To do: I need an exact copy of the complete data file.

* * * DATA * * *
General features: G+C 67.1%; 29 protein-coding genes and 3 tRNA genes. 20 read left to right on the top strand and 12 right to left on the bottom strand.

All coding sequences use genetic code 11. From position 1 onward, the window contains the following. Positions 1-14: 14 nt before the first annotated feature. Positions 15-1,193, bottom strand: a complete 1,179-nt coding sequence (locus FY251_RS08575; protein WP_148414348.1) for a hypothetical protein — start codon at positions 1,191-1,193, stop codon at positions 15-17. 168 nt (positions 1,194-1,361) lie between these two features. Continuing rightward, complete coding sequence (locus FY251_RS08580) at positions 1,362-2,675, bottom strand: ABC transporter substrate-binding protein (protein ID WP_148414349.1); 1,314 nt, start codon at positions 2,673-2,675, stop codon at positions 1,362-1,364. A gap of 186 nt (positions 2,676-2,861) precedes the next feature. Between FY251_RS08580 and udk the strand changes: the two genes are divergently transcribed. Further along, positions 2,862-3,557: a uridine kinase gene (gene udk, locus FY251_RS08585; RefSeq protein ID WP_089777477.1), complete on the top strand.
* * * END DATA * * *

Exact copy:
General features: G+C 67.1%; 29 protein-coding genes and 3 tRNA genes. 20 read left to right on the top strand and 12 right to left on the bottom strand.

All coding sequences use genetic code 11. From position 1 onward, the window contains the following. Positions 1-14: 14 nt before the first annotated feature. Positions 15-1,193, bottom strand: a complete 1,179-nt coding sequence (locus FY251_RS08575; protein WP_148414348.1) for a hypothetical protein — start codon at positions 1,191-1,193, stop codon at positions 15-17. 168 nt (positions 1,194-1,361) lie between these two features. Continuing rightward, complete coding sequence (locus FY251_RS08580) at positions 1,362-2,675, bottom strand: ABC transporter substrate-binding protein (protein ID WP_148414349.1); 1,314 nt, start codon at positions 2,673-2,675, stop codon at positions 1,362-1,364. A gap of 186 nt (positions 2,676-2,861) precedes the next feature. Between FY251_RS08580 and udk the strand changes: the two genes are divergently transcribed. Further along, positions 2,862-3,557: a uridine kinase gene (gene udk, locus FY251_RS08585; RefSeq protein ID WP_089777477.1), complete on the top strand.